Let’s start with the question whether we feel it is justified that McDonald’s stores (whether corporate or franchisee) have to pay a license fee to be allowed to use the McDonald’s logo, trademark and get access to McDonald’s’ recipes. First of all I feel that the way my daughter thinks about the letter M, and not even only about the yellow versions, but in all Ms shapes and colors, shows the value of the McDonald’s’ logo. And what about you yourself? Imagine the following scene: together with your family or friends you are travelling to or from holidays. Suitcases in the trunk. Driving over the highway and slowly becoming hungry. How many of you start searching for a yellow M to appear in the distance? I know, I do. And I am not even a regular McDonald’s visitor. So why do I start looking for a yellow M when I am travelling by car? For me the reason is simple. In every country I have been to, the Big Mac looks the same and tastes the same. For me it is therefore clear that the name McDonald’s, the logo and the recipes represent a certain value. So to me it also seems reasonable that both third-party franchisees as well as corporate McDonald’s stores have to reimburse the owner of said IP to be allowed to make use of it.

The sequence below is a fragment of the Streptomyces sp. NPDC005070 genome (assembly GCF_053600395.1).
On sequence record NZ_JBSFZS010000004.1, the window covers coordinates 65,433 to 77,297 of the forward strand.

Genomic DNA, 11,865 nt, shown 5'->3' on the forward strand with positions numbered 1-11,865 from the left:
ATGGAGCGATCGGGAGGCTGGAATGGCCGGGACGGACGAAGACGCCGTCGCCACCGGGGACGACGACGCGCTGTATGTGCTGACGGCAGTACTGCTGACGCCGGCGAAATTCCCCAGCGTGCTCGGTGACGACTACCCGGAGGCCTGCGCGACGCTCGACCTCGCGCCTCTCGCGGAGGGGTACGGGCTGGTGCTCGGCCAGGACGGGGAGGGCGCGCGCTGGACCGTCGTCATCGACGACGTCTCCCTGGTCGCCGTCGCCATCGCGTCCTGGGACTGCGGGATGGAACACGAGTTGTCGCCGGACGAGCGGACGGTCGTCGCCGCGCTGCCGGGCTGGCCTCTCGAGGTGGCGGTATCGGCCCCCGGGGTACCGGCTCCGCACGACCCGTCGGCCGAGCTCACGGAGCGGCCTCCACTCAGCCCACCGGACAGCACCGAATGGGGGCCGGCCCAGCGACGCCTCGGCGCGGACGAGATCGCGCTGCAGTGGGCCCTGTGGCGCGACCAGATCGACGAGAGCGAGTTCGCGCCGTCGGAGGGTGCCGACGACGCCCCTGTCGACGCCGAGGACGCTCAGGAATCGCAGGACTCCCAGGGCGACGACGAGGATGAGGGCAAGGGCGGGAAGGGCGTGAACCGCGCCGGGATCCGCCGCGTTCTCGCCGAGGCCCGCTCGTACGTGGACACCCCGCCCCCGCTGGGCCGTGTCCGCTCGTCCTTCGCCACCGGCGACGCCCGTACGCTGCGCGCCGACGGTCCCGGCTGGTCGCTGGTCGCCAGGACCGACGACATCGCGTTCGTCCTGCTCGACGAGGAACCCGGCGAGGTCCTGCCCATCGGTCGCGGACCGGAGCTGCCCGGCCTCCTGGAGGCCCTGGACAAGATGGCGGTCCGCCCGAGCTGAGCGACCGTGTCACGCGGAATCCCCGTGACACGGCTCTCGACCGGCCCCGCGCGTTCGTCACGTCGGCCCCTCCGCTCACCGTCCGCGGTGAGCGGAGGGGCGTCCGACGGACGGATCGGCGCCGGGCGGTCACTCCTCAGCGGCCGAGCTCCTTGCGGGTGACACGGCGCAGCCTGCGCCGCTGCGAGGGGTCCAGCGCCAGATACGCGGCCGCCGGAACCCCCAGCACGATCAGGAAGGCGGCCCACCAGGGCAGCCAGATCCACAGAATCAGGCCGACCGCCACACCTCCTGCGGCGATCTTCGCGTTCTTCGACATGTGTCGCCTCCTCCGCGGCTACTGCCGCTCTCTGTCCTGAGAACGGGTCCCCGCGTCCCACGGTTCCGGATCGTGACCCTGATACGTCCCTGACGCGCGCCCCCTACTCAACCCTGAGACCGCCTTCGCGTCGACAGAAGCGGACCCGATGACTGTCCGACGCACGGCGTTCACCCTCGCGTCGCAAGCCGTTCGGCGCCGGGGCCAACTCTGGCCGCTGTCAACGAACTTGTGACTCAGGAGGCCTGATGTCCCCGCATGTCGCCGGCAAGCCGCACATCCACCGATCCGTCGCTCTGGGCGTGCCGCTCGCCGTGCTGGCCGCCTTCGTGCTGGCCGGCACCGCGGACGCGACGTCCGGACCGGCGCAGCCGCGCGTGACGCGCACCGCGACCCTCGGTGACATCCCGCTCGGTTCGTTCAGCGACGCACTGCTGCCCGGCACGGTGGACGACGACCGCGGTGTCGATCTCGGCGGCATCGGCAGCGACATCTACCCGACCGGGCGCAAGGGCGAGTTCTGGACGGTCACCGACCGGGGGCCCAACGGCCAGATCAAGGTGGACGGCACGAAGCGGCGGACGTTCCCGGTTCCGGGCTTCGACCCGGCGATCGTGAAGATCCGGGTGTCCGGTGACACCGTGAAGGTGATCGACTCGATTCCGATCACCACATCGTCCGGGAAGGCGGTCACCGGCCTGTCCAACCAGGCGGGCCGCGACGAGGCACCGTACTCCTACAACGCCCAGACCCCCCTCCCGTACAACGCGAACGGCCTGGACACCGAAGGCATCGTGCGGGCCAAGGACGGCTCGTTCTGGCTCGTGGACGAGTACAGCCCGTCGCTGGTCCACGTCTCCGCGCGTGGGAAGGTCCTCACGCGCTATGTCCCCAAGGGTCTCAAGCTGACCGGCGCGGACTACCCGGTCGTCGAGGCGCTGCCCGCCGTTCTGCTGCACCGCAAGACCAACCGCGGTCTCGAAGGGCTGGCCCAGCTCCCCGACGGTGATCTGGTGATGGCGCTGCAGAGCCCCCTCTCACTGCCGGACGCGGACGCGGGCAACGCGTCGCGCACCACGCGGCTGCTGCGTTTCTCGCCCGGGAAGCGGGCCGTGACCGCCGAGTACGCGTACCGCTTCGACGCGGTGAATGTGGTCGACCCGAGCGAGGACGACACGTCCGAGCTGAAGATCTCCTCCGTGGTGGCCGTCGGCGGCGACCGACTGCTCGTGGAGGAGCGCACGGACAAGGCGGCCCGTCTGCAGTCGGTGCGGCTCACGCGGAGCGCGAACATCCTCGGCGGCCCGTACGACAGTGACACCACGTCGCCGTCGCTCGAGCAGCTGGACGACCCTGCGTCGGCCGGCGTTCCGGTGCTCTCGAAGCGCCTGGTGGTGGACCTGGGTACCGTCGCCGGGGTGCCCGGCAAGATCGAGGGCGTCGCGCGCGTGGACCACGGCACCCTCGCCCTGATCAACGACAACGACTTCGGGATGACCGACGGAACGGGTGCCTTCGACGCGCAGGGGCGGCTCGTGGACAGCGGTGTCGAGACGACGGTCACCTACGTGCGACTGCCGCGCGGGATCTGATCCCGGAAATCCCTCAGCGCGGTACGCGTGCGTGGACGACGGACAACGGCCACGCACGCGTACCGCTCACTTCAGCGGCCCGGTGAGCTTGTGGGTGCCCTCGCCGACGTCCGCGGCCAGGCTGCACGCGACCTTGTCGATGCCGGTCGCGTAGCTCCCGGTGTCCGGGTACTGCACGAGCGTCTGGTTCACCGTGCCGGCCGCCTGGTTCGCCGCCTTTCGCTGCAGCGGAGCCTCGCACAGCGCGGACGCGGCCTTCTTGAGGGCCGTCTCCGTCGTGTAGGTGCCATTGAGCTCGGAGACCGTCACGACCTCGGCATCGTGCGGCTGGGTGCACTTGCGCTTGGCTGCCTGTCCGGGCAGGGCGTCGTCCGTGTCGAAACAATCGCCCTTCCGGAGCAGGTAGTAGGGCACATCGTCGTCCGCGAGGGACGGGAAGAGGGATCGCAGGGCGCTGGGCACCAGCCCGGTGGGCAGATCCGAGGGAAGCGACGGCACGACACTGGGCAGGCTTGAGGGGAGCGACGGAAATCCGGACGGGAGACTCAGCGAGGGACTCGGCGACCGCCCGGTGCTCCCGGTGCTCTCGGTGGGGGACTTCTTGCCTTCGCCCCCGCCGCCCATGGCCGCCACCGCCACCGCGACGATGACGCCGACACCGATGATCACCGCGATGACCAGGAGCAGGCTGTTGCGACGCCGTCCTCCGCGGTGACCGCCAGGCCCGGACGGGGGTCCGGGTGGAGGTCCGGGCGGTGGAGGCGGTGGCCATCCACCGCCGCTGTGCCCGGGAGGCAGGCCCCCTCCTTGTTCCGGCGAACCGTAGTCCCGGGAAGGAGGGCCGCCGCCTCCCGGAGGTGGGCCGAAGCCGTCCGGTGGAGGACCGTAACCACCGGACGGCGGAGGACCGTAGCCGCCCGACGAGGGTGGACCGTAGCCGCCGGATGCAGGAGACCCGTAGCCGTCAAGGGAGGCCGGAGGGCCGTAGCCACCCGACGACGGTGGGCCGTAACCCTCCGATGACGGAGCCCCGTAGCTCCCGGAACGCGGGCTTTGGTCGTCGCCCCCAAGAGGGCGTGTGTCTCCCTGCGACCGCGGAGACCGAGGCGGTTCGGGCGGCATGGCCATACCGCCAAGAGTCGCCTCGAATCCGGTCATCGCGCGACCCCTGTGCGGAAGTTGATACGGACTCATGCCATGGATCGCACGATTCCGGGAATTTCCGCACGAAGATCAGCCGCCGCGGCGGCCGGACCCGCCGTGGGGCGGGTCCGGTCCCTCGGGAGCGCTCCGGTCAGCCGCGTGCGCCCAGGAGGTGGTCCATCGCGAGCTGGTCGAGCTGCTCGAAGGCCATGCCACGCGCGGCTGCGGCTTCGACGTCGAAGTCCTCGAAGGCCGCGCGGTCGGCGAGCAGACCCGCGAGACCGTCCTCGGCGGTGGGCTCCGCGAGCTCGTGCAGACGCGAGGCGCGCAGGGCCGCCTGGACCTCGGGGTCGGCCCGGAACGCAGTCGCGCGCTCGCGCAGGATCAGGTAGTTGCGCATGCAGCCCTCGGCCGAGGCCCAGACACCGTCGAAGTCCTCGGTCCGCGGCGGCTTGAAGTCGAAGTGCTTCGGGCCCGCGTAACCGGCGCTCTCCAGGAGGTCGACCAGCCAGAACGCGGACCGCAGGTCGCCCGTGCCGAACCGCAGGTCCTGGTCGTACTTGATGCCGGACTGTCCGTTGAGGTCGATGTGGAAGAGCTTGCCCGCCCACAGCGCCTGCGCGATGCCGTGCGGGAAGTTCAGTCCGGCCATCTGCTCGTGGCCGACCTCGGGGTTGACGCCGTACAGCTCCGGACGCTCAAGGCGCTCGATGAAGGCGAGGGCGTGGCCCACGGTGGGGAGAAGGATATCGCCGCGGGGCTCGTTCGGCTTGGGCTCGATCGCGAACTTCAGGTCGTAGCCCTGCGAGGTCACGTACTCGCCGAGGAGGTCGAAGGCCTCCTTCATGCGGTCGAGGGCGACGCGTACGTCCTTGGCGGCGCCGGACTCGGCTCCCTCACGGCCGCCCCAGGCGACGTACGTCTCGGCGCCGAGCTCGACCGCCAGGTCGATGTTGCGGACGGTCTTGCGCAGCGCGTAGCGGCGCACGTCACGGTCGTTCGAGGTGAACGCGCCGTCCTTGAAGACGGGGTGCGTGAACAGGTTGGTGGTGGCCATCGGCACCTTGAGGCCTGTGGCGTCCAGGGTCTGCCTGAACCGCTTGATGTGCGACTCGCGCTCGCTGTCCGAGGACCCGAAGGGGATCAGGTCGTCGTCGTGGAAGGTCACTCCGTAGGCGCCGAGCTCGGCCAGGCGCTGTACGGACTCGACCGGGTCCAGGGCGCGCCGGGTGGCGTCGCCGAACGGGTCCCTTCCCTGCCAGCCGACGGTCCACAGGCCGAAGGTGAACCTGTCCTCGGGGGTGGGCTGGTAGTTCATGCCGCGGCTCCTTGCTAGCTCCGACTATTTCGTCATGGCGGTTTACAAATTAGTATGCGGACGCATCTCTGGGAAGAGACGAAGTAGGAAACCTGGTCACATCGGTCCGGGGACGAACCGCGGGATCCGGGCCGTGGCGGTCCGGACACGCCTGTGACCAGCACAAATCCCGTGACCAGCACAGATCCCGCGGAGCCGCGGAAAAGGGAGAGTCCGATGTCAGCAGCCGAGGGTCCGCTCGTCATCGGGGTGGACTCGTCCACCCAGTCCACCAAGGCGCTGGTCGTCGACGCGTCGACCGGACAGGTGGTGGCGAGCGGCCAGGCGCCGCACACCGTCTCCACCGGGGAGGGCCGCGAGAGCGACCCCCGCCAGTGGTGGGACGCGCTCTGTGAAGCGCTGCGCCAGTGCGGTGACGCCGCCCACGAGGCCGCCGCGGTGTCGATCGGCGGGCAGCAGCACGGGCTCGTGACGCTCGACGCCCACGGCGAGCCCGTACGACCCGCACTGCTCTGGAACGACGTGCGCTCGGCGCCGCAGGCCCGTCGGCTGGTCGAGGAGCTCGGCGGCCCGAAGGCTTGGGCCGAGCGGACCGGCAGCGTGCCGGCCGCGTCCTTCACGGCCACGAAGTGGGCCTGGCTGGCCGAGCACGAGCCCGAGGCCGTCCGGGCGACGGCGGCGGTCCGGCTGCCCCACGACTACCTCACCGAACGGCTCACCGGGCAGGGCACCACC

Unfortunately over the last few years politicians have created an atmosphere in which it seems politically correct to accuse multinationals of using bookkeeping tricks to shift taxable income from country A to country B whenever royalties are being paid. The EPSU report seems to blindly follow this trend. Moreover in my view some of the remarks made in the EPSU report seem to boomerang.